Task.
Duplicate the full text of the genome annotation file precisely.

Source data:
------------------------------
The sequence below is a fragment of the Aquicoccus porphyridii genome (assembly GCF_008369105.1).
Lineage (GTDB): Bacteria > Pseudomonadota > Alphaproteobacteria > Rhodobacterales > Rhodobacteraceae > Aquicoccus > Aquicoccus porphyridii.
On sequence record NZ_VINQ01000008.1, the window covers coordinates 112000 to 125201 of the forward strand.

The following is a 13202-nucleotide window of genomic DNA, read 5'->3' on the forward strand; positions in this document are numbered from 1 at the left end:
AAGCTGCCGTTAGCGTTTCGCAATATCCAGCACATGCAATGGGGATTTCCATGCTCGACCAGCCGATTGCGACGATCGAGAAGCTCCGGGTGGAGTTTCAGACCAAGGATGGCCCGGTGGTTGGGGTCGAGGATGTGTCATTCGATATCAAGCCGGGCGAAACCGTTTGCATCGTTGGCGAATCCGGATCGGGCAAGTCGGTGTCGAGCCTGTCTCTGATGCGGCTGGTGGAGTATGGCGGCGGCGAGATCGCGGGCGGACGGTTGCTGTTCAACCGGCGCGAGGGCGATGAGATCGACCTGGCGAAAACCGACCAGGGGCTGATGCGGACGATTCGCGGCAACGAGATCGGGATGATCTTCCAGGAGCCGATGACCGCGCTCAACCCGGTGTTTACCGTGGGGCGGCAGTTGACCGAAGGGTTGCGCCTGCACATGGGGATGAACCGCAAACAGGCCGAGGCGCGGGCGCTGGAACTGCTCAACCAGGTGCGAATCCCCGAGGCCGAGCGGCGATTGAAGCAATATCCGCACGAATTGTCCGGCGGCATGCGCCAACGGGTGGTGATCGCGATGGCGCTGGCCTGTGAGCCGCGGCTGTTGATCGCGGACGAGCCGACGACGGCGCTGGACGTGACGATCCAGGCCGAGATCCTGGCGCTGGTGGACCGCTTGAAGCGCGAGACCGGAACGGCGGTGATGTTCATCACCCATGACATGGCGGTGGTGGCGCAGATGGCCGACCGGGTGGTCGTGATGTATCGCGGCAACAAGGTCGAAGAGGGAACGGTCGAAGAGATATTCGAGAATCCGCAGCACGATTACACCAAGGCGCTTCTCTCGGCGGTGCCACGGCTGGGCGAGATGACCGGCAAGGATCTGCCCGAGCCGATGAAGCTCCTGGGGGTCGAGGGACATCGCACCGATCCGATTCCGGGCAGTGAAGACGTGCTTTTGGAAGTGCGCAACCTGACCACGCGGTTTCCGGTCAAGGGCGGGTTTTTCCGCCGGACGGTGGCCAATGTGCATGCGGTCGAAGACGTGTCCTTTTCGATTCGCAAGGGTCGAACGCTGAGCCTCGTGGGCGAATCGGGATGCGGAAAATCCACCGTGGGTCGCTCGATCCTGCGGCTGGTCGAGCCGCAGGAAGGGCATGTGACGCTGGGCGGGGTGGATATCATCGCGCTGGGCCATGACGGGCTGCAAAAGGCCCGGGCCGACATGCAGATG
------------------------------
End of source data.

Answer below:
The sequence below is a fragment of the Aquicoccus porphyridii genome (assembly GCF_008369105.1).
Lineage (GTDB): Bacteria > Pseudomonadota > Alphaproteobacteria > Rhodobacterales > Rhodobacteraceae > Aquicoccus > Aquicoccus porphyridii.
On sequence record NZ_VINQ01000008.1, the window covers coordinates 112000 to 125201 of the forward strand.

The following is a 13202-nucleotide window of genomic DNA, read 5'->3' on the forward strand; positions in this document are numbered from 1 at the left end:
AAGCTGCCGTTAGCGTTTCGCAATATCCAGCACATGCAATGGGGATTTCCATGCTCGACCAGCCGATTGCGACGATCGAGAAGCTCCGGGTGGAGTTTCAGACCAAGGATGGCCCGGTGGTTGGGGTCGAGGATGTGTCATTCGATATCAAGCCGGGCGAAACCGTTTGCATCGTTGGCGAATCCGGATCGGGCAAGTCGGTGTCGAGCCTGTCTCTGATGCGGCTGGTGGAGTATGGCGGCGGCGAGATCGCGGGCGGACGGTTGCTGTTCAACCGGCGCGAGGGCGATGAGATCGACCTGGCGAAAACCGACCAGGGGCTGATGCGGACGATTCGCGGCAACGAGATCGGGATGATCTTCCAGGAGCCGATGACCGCGCTCAACCCGGTGTTTACCGTGGGGCGGCAGTTGACCGAAGGGTTGCGCCTGCACATGGGGATGAACCGCAAACAGGCCGAGGCGCGGGCGCTGGAACTGCTCAACCAGGTGCGAATCCCCGAGGCCGAGCGGCGATTGAAGCAATATCCGCACGAATTGTCCGGCGGCATGCGCCAACGGGTGGTGATCGCGATGGCGCTGGCCTGTGAGCCGCGGCTGTTGATCGCGGACGAGCCGACGACGGCGCTGGACGTGACGATCCAGGCCGAGATCCTGGCGCTGGTGGACCGCTTGAAGCGCGAGACCGGAACGGCGGTGATGTTCATCACCCATGACATGGCGGTGGTGGCGCAGATGGCCGACCGGGTGGTCGTGATGTATCGCGGCAACAAGGTCGAAGAGGGAACGGTCGAAGAGATATTCGAGAATCCGCAGCACGATTACACCAAGGCGCTTCTCTCGGCGGTGCCACGGCTGGGCGAGATGACCGGCAAGGATCTGCCCGAGCCGATGAAGCTCCTGGGGGTCGAGGGACATCGCACCGATCCGATTCCGGGCAGTGAAGACGTGCTTTTGGAAGTGCGCAACCTGACCACGCGGTTTCCGGTCAAGGGCGGGTTTTTCCGCCGGACGGTGGCCAATGTGCATGCGGTCGAAGACGTGTCCTTTTCGATTCGCAAGGGTCGAACGCTGAGCCTCGTGGGCGAATCGGGATGCGGAAAATCCACCGTGGGTCGCTCGATCCTGCGGCTGGTCGAGCCGCAGGAAGGGCATGTGACGCTGGGCGGGGTGGATATCATCGCGCTGGGCCATGACGGGCTGCAAAAGGCCCGGGCCGACATGCAGATG